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    Pacing for Vacation Rental Managers

    The summer of 2023 is just around the corner, but the outlook remains uncertain. As a property manager, you can prepare for these uncertainties by understanding how your portfolio and market is pacing.

    What Is Pacing?

    Pacing is a commonly used term in revenue management that helps managers understand how their portfolio or market is doing for a specific arrival date or time period. With this understanding, vacation rental managers can better analyze their performance, and compare and identify if the growth (or slowdown) they see is specific to their properties or a market phenomenon.

    Usually, you’ll hear the terms “pacing ahead” or “pacing behind.” Pacing ahead is used when a portfolio or market is booking faster, and pacing behind is used when it’s booking slower.

    Some examples:

    • For a future date – June 20, 2023 – As of February 22, 2023, the market is 20 percent occupied, and for June 20, 2022, as of February 22, 2022, the market was 10 percent occupied. So, we’d say that this year the market is pacing ahead for June 20, 2023.
    • For a future date – June 20, 2023 – Your portfolio is 20% occupied, and the market (or your compset) is 10 percent occupied. You’d say that your portfolio is pacing ahead of the market.

    How to Use Pacing Data for Your Vacation Rental Portfolio

    Here is how vacation rental managers use pacing data:

    1. Same Time Last Year (STLY) Pacing – Occupancy

    You can check the occupancy rates (as of today) for any future arrival date in your market and compare them with the same time last year (as of today’s date last year). Doing this helps you understand current demand trends for a particular listing or market segment relative to last year’s reference. Of course, you can do the same for your portfolio as well.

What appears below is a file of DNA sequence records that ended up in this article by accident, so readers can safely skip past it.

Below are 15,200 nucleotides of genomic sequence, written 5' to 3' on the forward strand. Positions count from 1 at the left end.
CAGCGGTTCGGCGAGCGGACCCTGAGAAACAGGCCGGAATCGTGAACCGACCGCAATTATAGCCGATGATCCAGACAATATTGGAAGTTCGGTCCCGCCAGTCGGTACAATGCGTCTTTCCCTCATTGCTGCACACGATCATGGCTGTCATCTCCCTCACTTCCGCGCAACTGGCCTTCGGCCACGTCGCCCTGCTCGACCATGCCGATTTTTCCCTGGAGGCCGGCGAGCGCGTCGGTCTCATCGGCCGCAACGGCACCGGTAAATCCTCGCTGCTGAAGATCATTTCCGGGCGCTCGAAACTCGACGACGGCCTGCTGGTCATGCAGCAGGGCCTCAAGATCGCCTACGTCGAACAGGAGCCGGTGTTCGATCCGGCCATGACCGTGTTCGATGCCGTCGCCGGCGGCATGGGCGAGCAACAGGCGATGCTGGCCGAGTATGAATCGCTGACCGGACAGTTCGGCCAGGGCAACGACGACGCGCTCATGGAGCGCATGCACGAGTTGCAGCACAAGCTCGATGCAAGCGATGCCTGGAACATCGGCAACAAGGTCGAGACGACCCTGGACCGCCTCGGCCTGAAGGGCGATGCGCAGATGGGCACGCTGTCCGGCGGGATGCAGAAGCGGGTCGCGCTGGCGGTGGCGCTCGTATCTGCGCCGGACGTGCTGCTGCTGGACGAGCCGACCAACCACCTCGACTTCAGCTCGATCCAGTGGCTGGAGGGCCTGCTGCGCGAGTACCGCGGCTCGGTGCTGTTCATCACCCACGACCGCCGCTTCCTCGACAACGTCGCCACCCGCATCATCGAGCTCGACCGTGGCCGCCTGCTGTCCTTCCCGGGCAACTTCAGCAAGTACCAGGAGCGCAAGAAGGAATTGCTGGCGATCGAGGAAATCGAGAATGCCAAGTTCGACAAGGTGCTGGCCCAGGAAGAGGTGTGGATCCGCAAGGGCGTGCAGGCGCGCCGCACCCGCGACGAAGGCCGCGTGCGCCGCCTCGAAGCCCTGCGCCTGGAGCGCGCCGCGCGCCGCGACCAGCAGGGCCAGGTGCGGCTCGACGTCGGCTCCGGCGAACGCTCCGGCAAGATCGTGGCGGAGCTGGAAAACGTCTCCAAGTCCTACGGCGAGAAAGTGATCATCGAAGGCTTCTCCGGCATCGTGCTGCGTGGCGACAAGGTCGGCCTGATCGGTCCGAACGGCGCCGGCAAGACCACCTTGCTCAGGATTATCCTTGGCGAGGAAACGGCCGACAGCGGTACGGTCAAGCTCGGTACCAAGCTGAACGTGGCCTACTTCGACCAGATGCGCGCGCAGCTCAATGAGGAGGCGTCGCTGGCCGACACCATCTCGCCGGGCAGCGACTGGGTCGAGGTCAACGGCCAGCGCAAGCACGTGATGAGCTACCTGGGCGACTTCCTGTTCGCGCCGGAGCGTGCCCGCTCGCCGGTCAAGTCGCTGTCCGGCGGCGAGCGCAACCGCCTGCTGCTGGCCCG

For example: For a future date – Jun 20, 2023 – As of February 22, 2023, the market is 20 percent occupied and for June 20, 2022 – as of Feb 22, 2022, the market was 10 percent occupied.

    Suppose the pacing curve for your portfolio is above your reference point (your portfolio’s occupancy same time last year); in that case, you may have an opportunity to list your property for slightly higher nightly rates.

    Conversely, listing performance lower than the reference point can indicate excessive rates or other factors you need to focus on to boost demand. With this method, you can also identify specific dates with historically higher or lower demand and use this information to set prices accordingly.

    2. Competitor Pacing – Occupancy

    You can check the occupancy rates (as of today) for any future arrival date for your portfolio and compare them with how your market or customized competition set is doing.

    If you are pacing ahead of the market, you may want to increase your rates; and if you are pacing behind the market, you should analyze what factors (price or others) could affect this. For far-out dates, it’s generally a good practice to pace a little behind the market, as you don’t want to be among the first to sell.

    3. Pacing (Comparison) – Average Daily Rate

    The use of the term “pacing” to compare the average daily rate (ADR) is argued in the revenue management fraternity. But the concept remains valid.